The Central Bank of Russia estimates that the net outflow of capital from Russia in January-October 2018 was up to $42.2 billion, a three-fold increase from the $14 billion that left Russia in the same period a year earlier, Intellinews reports.
Operations of banks to repay external liabilities account for approximately half of this amount, while the other half is due to business purchases of foreign financial assets, the Bank of Russia said. According to Russian laws, any money reinvested in the foreign businesses of foreign-based companies owned by Russian entities is counted as capital outflow.
The central bank reported earlier that net capital outflow in January-September amounted to $31.9 billion, suggesting that capital flight in October alone jumped to $10.3 billion.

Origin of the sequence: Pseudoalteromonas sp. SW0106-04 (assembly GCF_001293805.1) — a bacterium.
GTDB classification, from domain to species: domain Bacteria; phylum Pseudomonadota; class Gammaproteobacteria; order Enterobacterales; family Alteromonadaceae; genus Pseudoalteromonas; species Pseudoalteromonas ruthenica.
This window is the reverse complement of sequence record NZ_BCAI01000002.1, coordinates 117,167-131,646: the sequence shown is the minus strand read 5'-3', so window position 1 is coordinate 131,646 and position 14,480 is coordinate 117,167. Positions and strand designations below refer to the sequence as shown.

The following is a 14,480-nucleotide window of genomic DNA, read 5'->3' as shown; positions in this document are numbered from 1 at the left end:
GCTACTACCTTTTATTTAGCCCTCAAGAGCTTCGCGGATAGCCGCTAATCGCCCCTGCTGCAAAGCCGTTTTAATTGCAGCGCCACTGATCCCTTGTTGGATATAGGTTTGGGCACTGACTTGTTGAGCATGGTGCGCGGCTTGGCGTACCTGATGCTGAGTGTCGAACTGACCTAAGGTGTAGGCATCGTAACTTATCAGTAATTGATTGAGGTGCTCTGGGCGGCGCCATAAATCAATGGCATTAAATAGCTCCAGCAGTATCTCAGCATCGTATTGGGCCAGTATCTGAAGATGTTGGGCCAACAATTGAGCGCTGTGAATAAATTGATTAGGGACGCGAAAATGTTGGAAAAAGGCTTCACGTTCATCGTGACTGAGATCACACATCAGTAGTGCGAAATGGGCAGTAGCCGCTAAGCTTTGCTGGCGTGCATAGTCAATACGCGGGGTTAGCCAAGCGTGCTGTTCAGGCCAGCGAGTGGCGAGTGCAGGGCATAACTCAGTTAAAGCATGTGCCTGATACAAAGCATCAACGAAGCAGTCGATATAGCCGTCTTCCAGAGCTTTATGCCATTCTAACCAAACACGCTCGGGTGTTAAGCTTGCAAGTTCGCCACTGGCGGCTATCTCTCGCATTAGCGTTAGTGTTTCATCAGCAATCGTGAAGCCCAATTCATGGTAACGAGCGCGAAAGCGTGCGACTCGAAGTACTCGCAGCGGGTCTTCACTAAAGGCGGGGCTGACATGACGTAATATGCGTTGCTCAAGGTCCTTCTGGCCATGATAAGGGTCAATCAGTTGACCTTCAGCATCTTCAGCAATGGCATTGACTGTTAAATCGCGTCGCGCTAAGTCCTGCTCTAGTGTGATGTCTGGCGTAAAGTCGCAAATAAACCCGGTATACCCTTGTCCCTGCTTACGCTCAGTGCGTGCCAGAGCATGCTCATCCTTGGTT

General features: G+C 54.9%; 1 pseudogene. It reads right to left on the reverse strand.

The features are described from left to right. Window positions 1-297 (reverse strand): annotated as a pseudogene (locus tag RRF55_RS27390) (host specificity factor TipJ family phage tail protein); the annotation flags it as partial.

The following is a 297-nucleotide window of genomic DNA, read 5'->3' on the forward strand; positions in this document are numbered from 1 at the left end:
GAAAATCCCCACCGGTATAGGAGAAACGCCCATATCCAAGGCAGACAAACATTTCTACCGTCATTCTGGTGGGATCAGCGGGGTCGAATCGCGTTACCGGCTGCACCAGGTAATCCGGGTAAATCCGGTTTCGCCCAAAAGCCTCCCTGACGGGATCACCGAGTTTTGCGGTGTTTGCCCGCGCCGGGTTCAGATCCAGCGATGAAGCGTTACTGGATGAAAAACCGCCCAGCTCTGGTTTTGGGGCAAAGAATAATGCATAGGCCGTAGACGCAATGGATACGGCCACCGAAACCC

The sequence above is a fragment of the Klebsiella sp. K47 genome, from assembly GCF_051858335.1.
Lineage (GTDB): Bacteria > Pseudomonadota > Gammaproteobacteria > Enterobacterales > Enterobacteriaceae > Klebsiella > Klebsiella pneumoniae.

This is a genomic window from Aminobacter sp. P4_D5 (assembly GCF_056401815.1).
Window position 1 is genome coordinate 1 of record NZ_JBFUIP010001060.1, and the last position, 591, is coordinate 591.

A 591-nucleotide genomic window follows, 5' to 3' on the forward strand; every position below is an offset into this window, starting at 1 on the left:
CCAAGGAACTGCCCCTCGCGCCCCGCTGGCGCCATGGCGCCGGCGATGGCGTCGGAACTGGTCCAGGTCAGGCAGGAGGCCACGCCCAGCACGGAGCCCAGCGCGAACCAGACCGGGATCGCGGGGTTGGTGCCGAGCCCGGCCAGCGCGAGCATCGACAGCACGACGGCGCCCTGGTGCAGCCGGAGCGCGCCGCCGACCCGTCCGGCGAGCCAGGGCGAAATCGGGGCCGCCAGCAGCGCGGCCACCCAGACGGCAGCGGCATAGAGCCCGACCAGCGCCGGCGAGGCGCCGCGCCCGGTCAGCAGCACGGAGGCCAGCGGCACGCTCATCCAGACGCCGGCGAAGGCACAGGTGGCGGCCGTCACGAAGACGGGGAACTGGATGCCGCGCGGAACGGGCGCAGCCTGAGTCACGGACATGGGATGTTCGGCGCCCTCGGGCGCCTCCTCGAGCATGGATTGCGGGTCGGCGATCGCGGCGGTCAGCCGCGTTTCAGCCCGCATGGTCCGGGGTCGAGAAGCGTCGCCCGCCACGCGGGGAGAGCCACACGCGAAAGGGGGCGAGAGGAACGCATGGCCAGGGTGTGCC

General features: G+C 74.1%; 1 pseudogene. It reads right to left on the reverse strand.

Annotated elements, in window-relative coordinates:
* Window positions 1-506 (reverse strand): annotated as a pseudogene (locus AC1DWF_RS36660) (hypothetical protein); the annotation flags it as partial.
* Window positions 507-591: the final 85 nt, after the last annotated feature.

Capital flight has been increasing in the last few years as the sanctions battle with the U.S. becomes more intense.
The central bank is forecasting total capital outflow by year-end to reach $66 billion, based on the assumption of an average annual oil price of $72 per barrel, although this will fall to $25 billion in 2019. If capital flight does hit $66 billion it would make this year the second worst year since the crisis years of 2008 and 2014 when capital outflow soared to $137 billion and $152 billion respectively.
Even though the outflows are painful, in terms of a share of GDP capital flight has fallen steadily from the 12.6% in 2014 – the worst year on record – to 4.1% this year assuming a $66 billion outflow.
The Russian Ministry of Economic Development is more optimistic, forecasting in September annual capital outflow of $41 billion for this year, or 2.5% of GDP.